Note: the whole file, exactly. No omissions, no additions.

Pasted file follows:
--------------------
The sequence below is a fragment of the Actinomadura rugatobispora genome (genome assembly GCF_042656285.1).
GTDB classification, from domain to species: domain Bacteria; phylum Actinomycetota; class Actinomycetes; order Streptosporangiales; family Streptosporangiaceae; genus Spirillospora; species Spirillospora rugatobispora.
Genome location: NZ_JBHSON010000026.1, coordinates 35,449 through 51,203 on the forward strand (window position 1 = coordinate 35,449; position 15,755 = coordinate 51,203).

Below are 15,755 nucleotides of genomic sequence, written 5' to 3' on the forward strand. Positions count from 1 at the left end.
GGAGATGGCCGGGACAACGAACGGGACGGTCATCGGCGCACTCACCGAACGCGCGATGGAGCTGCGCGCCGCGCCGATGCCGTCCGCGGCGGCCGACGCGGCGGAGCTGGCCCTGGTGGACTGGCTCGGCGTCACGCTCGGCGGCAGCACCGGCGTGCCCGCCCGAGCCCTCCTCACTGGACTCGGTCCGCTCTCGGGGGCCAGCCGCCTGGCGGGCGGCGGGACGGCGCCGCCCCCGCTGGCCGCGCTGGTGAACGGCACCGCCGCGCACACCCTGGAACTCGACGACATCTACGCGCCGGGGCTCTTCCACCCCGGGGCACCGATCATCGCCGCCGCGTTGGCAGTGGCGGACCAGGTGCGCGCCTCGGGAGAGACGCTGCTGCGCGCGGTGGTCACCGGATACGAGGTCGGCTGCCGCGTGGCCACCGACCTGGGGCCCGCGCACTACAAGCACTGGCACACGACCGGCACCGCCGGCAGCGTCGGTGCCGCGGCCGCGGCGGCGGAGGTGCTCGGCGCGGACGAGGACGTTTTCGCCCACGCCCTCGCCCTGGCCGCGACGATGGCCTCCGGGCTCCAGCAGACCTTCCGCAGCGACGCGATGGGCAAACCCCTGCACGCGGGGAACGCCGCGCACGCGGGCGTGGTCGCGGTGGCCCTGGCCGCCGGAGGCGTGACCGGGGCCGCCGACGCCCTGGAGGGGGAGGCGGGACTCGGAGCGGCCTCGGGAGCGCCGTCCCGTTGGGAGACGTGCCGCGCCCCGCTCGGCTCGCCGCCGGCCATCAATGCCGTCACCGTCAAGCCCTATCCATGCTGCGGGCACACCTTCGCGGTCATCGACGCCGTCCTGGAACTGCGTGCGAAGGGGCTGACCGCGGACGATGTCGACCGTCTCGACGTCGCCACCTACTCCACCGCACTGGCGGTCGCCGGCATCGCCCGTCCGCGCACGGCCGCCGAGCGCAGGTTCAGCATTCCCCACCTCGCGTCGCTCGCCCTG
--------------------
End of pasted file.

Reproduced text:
The sequence below is a fragment of the Actinomadura rugatobispora genome (genome assembly GCF_042656285.1).
GTDB classification, from domain to species: domain Bacteria; phylum Actinomycetota; class Actinomycetes; order Streptosporangiales; family Streptosporangiaceae; genus Spirillospora; species Spirillospora rugatobispora.
Genome location: NZ_JBHSON010000026.1, coordinates 35,449 through 51,203 on the forward strand (window position 1 = coordinate 35,449; position 15,755 = coordinate 51,203).

Below are 15,755 nucleotides of genomic sequence, written 5' to 3' on the forward strand. Positions count from 1 at the left end.
GGAGATGGCCGGGACAACGAACGGGACGGTCATCGGCGCACTCACCGAACGCGCGATGGAGCTGCGCGCCGCGCCGATGCCGTCCGCGGCGGCCGACGCGGCGGAGCTGGCCCTGGTGGACTGGCTCGGCGTCACGCTCGGCGGCAGCACCGGCGTGCCCGCCCGAGCCCTCCTCACTGGACTCGGTCCGCTCTCGGGGGCCAGCCGCCTGGCGGGCGGCGGGACGGCGCCGCCCCCGCTGGCCGCGCTGGTGAACGGCACCGCCGCGCACACCCTGGAACTCGACGACATCTACGCGCCGGGGCTCTTCCACCCCGGGGCACCGATCATCGCCGCCGCGTTGGCAGTGGCGGACCAGGTGCGCGCCTCGGGAGAGACGCTGCTGCGCGCGGTGGTCACCGGATACGAGGTCGGCTGCCGCGTGGCCACCGACCTGGGGCCCGCGCACTACAAGCACTGGCACACGACCGGCACCGCCGGCAGCGTCGGTGCCGCGGCCGCGGCGGCGGAGGTGCTCGGCGCGGACGAGGACGTTTTCGCCCACGCCCTCGCCCTGGCCGCGACGATGGCCTCCGGGCTCCAGCAGACCTTCCGCAGCGACGCGATGGGCAAACCCCTGCACGCGGGGAACGCCGCGCACGCGGGCGTGGTCGCGGTGGCCCTGGCCGCCGGAGGCGTGACCGGGGCCGCCGACGCCCTGGAGGGGGAGGCGGGACTCGGAGCGGCCTCGGGAGCGCCGTCCCGTTGGGAGACGTGCCGCGCCCCGCTCGGCTCGCCGCCGGCCATCAATGCCGTCACCGTCAAGCCCTATCCATGCTGCGGGCACACCTTCGCGGTCATCGACGCCGTCCTGGAACTGCGTGCGAAGGGGCTGACCGCGGACGATGTCGACCGTCTCGACGTCGCCACCTACTCCACCGCACTGGCGGTCGCCGGCATCGCCCGTCCGCGCACGGCCGCCGAGCGCAGGTTCAGCATTCCCCACCTCGCGTCGCTCGCCCTG